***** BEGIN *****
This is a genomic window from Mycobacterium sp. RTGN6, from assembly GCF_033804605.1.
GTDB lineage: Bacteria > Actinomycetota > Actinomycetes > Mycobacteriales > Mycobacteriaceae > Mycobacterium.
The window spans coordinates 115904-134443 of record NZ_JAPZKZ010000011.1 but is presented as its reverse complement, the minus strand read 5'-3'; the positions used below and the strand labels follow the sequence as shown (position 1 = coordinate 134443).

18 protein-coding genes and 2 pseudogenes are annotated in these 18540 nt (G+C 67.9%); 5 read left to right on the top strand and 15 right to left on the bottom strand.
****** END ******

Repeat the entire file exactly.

This is a genomic window from Mycobacterium sp. RTGN6, from assembly GCF_033804605.1.
GTDB lineage: Bacteria > Actinomycetota > Actinomycetes > Mycobacteriales > Mycobacteriaceae > Mycobacterium.
The window spans coordinates 115904-134443 of record NZ_JAPZKZ010000011.1 but is presented as its reverse complement, the minus strand read 5'-3'; the positions used below and the strand labels follow the sequence as shown (position 1 = coordinate 134443).

18 protein-coding genes and 2 pseudogenes are annotated in these 18540 nt (G+C 67.9%); 5 read left to right on the top strand and 15 right to left on the bottom strand.